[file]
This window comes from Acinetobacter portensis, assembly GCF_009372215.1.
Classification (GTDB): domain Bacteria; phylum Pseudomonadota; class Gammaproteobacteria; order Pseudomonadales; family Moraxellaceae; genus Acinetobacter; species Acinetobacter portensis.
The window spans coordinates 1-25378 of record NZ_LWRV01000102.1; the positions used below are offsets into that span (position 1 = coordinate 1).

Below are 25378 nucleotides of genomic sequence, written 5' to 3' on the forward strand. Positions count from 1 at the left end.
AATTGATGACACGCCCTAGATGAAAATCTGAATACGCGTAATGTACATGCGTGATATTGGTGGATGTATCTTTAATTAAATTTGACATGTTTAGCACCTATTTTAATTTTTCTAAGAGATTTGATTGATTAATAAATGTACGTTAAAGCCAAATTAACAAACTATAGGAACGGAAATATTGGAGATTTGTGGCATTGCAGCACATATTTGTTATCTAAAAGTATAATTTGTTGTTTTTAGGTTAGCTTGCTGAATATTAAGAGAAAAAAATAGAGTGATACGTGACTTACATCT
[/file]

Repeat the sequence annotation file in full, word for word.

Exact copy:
This window comes from Acinetobacter portensis, assembly GCF_009372215.1.
Classification (GTDB): domain Bacteria; phylum Pseudomonadota; class Gammaproteobacteria; order Pseudomonadales; family Moraxellaceae; genus Acinetobacter; species Acinetobacter portensis.
The window spans coordinates 1-25378 of record NZ_LWRV01000102.1; the positions used below are offsets into that span (position 1 = coordinate 1).

Below are 25378 nucleotides of genomic sequence, written 5' to 3' on the forward strand. Positions count from 1 at the left end.
AATTGATGACACGCCCTAGATGAAAATCTGAATACGCGTAATGTACATGCGTGATATTGGTGGATGTATCTTTAATTAAATTTGACATGTTTAGCACCTATTTTAATTTTTCTAAGAGATTTGATTGATTAATAAATGTACGTTAAAGCCAAATTAACAAACTATAGGAACGGAAATATTGGAGATTTGTGGCATTGCAGCACATATTTGTTATCTAAAAGTATAATTTGTTGTTTTTAGGTTAGCTTGCTGAATATTAAGAGAAAAAAATAGAGTGATACGTGACTTACATCT